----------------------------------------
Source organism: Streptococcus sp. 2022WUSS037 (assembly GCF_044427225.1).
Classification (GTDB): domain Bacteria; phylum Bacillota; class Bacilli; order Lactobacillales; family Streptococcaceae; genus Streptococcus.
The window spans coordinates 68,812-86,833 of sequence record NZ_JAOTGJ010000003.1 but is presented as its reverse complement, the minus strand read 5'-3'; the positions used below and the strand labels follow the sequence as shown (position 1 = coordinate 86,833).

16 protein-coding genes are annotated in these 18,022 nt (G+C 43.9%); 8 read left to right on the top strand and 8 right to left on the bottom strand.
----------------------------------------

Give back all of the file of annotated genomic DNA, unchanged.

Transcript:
Source organism: Streptococcus sp. 2022WUSS037 (assembly GCF_044427225.1).
Classification (GTDB): domain Bacteria; phylum Bacillota; class Bacilli; order Lactobacillales; family Streptococcaceae; genus Streptococcus.
The window spans coordinates 68,812-86,833 of sequence record NZ_JAOTGJ010000003.1 but is presented as its reverse complement, the minus strand read 5'-3'; the positions used below and the strand labels follow the sequence as shown (position 1 = coordinate 86,833).

16 protein-coding genes are annotated in these 18,022 nt (G+C 43.9%); 8 read left to right on the top strand and 8 right to left on the bottom strand.